After the crushing defeat in the Gangseo-gu District Office by-election in Seoul on October 11, the ‘ruling party crisis theory’ continues. Although President Yoon Seok-yeol frequently mentioned “communication” after losing in the by-election and the People Power Party predicted innovation, anxiety within the party about the general election in April next year still remains.
This is especially true for those preparing to run for office in areas such as the metropolitan area or Honam, which are considered difficult areas for the People Power Party. The four ‘Cheon Ah Yong-in’ (Cheon Ha-ram, Heo Eun-ah, Kim Yong-tae, and Ki-in Lee), who ran for office at the People Power Party National Convention on March 8 and garnered attention, said, “If things continue like this, they will only be in the low 100s (currently 110 seats) in the general election. “He said that there is토스카지노 주소 an urgent need for a change to a ‘ruling party that speaks to the president.’
Chun Ha-ram, head of the Suncheon Gap Party of South Jeolla Province, who is preparing to run in the Honam general election, said, “If I feel that making a confident statement about the President’s Office will have a big negative effect on my nomination in the general election, I cannot make a confident statement.” (Possibility of being elected) He said, “The bigger the situation, the more risky they are that (if they speak bitterly) they will be cut off and a parachute candidate will be nominated, so (legislators) can’t say anything.” “Those who are bitter should not feel pressured by the nomination itself.”
Former supreme council member Kim Yong-tae, who is seeking to run for office in the Gyeonggi region, also said, “It is true that the ruling party must give strength to the president, but this is not about protecting the president’s will, but rather a healthy relationship (where one can say what one has to say).” Gyeonggi Provincial Assemblyman Lee Ki-in said, “It seems there was a learning effect” in the case where Lee Han-gu, chairman of the Saenuri Party (predecessor of the People Power Party) nomination management committee, eliminated a large number of non-Park Geun-hye faction members from nomination during the 20th general election in 2016. He said that there is a totalitarianism within the party that regards people who go against the will of the party as reactionaries and that ‘they cannot be on the same boat.’ This provincial council member is not running in the general election.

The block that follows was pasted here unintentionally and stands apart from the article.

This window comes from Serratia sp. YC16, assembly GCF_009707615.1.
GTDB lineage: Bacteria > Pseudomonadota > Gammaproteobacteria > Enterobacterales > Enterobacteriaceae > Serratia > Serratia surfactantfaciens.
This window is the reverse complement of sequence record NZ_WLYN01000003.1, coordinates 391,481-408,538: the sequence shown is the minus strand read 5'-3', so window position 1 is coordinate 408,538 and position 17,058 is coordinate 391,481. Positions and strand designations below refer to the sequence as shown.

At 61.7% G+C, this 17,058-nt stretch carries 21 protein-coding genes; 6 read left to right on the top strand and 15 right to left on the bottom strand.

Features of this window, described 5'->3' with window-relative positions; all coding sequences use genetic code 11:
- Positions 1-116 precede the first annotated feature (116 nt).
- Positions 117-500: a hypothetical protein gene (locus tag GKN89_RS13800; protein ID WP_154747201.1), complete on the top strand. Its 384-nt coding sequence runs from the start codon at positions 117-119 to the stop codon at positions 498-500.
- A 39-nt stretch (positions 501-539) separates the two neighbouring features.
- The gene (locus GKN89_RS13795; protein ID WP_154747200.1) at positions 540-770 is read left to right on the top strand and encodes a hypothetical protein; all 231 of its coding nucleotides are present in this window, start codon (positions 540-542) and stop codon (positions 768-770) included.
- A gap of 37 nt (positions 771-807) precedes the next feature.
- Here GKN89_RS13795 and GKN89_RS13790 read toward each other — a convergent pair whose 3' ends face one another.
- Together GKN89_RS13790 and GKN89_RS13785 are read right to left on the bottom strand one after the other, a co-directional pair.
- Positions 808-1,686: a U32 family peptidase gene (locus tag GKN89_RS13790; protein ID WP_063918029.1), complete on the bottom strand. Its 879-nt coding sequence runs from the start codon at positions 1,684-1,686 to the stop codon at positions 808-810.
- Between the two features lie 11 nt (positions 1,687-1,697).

They believed that if things continue as they are now, the People Power Party will be reduced to “low 100 seats” (Chairman Cheon) out of a total of 300 seats in the general election, or “it will be as good as now or worse” (provincial assemblyman Lee). At the same time, he said that the president’s stance on running state affairs, such as one-sided personnel appointments and ideological debates that are far from the people’s livelihood, must be revised. Chairman Cheon said, “If we criticized the Moon Jae-in administration’s code personnel appointments and criticized the naturonambul, we should also not parachute appointments,” and added, “We must move in the direction of resolving unfairness and common sense, as the people expected from a president without political experience. “We must impose stricter standards within our camp than the standards for attacking the Democratic Party of Korea,” he said. Provincial lawmaker Lee said, “We must leave behind cartels and ideological debates, reveal what economic policies can be imprinted on the public, and present a vision for the next three years.”
Proportional representative lawmaker Heo Eun-ah, who is preparing to run for Dongdaemun-gu, Seoul, said, “Some people think that if we admit our shortcomings, we will lose the battle with the opposition party, but (if we do that), the people watching will overwhelmingly support the government.” “I hope the ruling party has the courage to reflect and apologize,” he said. Former Supreme Council member Kim Yong-tae said, “I think things are changing one by one, with President Yoon talking about ‘strengthening communication,’” and added, “With six months left until the general election, we need to show the people how things are changing.”